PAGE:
Anti-Abortion Bill Passes:

The Republican-controlled House has approved a restrictive abortion bill that would ban the procedure starting 20 weeks after conception. The “fetal pain” legislation passed late Tuesday afternoon by a 228-196 vote that fell mostly along party lines, with six Democrats supporting it and six Republicans opposing. It has virtually no chance of passing the Democratic-led Senate, however, and even if it did, the White House has already said it would veto the bill. (Read more)

Crossing Party Lines: Sen. Lisa Murkowski, R-Alaska, who once supported a constitutional amendment defining marriage as between one man and one woman, now says same-sex couples should be allowed to wed. In an op-ed posted to her website Wednesday, the senator explained her new position. “The Supreme Court is set to make a pair of decisions on the topic of marriage equality shortly, and the national conversation on this issue is picking back up,” she wrote. “This is a significant moment for our nation when it comes to rethinking our society’s priorities and the role of government in Americans’ private lives and decisions, so I want to be absolutely clear with Alaskans. I am a life-long Republican because I believe in promoting freedom and limiting the reach of government. When government does act, I believe it should encourage family values. I support the right of all Americans to marry the person they love and choose because I believe doing so promotes both values: it keeps politicians out of the most private and personal aspects of peoples’ lives — while also encouraging more families to form and more adults to make a lifetime commitment to one another.” Murkowski, along with Rob Portman of Ohio and Mark Kirk of Illinois, are the only three Senate Republicans who have voiced support for gay marriage. (Read more)

She Means Business: Sen. Elizabeth Warren, D-Mass., announced on the Senate floor Wednesday that she would be voting against President Obama’s nominee to head the country’s trade office, Michael Froman. Warren’s reason: Froman denied a recent request she made that a major Asia-Pacific trade agreement involving the U.S. be more transparent to the public. “I am voting against Mr. Froman’s nomination later today because I believe we need a new direction from the Trade Representative — a direction that prioritizes transparency and public debate,” she said. “The American people have the right to know more about the negotiations that will have dramatic impact on the future of the American economy. And that will have a dramatic impact on our working men and women, on the environment, on the Internet.” (Read more)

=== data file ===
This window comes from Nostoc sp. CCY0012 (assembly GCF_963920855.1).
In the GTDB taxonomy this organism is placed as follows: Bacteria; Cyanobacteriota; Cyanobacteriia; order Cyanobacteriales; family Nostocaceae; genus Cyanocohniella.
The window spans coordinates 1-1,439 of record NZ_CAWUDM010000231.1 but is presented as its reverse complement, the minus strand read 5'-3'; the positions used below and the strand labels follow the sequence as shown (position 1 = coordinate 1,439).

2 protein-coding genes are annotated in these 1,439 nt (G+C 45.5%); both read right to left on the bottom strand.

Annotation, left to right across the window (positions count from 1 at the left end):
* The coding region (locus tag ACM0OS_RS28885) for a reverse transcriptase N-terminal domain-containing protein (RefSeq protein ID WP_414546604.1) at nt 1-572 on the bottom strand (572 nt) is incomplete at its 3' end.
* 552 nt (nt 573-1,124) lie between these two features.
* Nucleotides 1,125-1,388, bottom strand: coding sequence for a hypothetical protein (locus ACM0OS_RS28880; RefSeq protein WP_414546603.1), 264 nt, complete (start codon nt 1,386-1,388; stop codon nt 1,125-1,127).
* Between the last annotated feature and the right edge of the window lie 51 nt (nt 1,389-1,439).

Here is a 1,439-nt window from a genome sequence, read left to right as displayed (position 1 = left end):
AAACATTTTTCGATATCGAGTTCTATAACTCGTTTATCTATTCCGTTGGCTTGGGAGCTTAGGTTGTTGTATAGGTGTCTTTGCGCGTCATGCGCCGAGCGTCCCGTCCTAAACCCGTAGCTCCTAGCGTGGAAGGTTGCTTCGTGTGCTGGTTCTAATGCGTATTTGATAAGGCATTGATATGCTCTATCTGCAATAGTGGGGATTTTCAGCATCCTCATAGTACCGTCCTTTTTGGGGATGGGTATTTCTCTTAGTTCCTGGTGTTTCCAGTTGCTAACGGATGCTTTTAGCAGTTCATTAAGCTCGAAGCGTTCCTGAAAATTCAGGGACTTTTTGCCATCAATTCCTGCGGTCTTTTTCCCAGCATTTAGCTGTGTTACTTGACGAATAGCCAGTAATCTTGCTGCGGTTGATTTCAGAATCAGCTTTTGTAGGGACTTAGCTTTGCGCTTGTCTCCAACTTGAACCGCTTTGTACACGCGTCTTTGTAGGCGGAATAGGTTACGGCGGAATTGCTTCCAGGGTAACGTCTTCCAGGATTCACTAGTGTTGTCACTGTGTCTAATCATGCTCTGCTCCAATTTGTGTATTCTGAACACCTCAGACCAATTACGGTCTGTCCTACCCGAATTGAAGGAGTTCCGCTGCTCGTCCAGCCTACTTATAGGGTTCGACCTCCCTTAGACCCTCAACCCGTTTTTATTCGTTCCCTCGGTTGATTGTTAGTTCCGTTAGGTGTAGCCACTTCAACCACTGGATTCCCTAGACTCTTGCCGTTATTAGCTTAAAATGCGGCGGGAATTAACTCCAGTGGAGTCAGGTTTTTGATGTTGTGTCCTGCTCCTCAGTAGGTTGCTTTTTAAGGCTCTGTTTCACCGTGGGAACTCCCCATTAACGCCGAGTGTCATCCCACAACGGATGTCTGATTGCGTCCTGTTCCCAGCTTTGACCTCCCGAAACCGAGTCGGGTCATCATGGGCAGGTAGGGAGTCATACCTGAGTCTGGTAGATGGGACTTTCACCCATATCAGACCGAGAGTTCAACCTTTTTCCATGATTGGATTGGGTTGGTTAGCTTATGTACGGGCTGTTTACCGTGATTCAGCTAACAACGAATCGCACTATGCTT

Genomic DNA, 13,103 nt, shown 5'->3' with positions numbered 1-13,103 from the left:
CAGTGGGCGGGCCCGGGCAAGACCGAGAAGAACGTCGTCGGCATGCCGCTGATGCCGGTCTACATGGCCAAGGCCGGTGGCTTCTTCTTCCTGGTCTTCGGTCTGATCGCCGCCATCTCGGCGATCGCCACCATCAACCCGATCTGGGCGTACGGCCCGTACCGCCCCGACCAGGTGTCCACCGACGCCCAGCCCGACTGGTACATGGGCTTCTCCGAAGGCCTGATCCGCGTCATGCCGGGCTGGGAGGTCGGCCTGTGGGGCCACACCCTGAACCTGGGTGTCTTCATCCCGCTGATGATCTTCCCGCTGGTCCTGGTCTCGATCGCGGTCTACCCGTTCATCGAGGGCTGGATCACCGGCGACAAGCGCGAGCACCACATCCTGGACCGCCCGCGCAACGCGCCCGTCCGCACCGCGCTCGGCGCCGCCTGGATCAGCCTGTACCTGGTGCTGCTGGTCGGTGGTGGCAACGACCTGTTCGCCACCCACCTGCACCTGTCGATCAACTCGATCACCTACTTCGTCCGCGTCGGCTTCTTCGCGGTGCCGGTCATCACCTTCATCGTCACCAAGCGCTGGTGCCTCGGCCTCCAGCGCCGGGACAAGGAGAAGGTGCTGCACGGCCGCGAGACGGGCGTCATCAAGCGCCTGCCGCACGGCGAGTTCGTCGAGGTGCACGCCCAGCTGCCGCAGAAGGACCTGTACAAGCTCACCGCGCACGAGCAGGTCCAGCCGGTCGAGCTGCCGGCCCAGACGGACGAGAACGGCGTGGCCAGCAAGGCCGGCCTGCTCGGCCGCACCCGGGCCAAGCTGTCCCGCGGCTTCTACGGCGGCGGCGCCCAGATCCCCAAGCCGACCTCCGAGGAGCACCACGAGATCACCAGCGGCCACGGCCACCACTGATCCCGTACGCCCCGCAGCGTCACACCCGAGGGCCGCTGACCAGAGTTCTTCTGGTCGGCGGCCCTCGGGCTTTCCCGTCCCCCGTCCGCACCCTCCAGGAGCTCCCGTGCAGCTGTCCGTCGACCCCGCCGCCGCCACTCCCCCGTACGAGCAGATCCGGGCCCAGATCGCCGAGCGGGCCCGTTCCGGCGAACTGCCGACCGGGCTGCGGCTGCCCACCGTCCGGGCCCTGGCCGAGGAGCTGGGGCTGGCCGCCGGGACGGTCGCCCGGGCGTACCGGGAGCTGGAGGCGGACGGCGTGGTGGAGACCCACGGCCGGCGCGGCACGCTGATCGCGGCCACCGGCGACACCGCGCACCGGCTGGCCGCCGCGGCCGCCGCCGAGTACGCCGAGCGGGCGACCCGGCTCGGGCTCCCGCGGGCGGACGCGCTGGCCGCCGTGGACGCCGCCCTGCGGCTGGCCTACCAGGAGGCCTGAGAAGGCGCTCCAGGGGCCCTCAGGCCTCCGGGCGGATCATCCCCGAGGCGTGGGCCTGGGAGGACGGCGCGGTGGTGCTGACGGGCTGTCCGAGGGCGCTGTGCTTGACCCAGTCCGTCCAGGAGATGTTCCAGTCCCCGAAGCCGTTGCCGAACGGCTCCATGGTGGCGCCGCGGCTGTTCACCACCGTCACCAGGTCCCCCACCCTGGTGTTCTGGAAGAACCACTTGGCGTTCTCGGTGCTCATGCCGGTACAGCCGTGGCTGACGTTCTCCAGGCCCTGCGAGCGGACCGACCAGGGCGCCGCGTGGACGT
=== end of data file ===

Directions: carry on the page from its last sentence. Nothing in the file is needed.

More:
Open Mic: After a congressional hearing on the National Security Agency’s controversial surveillance program Tuesday, things got a little chummy between NSA Director Keith Alexander and FBI Deputy Director Sean Joyce. Thanks to a hot mic (oops!), Alexander was overheard offering Joyce praise for his testimony. “Thank you, Sean,” Alexander could be heard saying. “Tell your boss I owe him another friggin’ beer.” The exchange was caught by journalist Ben Doernberg, who was the first to report it. (Read more)

Role Playing: In a speech Monday on the House floor supporting the Defense of Marriage Act that was filled with ideas possibly ripped from the 1950s television series “Father Knows Best,” Rep. Phil Gingrey, R-Ga., suggested that children be taught about traditional gender roles in marriage because, in his warped view, dads do some things “maybe a little bit better” than mothers. He argues that young girls and boys should be taught “at a very early age” that “this is what’s important” for their gender. Gingrey, the leading GOP candidate in Georgia’s Senate race, added that he believes for families to thrive, children need to have fathers and women need to have husbands. Think Progress debunks Gingrey’s claims: “While Gingrey is right that each parent brings different strengths to a family, his suggestion that only opposite-sex couples can bring complementary skills is nearly as archaic as his view that children should be taught to conform to his outdated view of gender roles. And despite his assertions, the gender of parents has never been proven to be a relevant factor in the quality of parenting.” (Read more)

Video of the Day: Sen. Jon Tester, D-Mont., has consistently spoken out against the Supreme Court’s Citizens United decision. And on Wednesday, he put his money where his mouth is by introducing an amendment aimed at ending corporate personhood. “Montanans expect real people and their ideas — not corporations and their money — to decide our elections,” Tester said in a video posted to his site. “The Citizens United decision undermines Montana values and distorts the democratic process. Montanans rejected corporate control of elections a century ago, and I’m proud to join them in standing up for our long-held values.” Sorry, Mitt Romney … Tester’s right. Corporations are not people.

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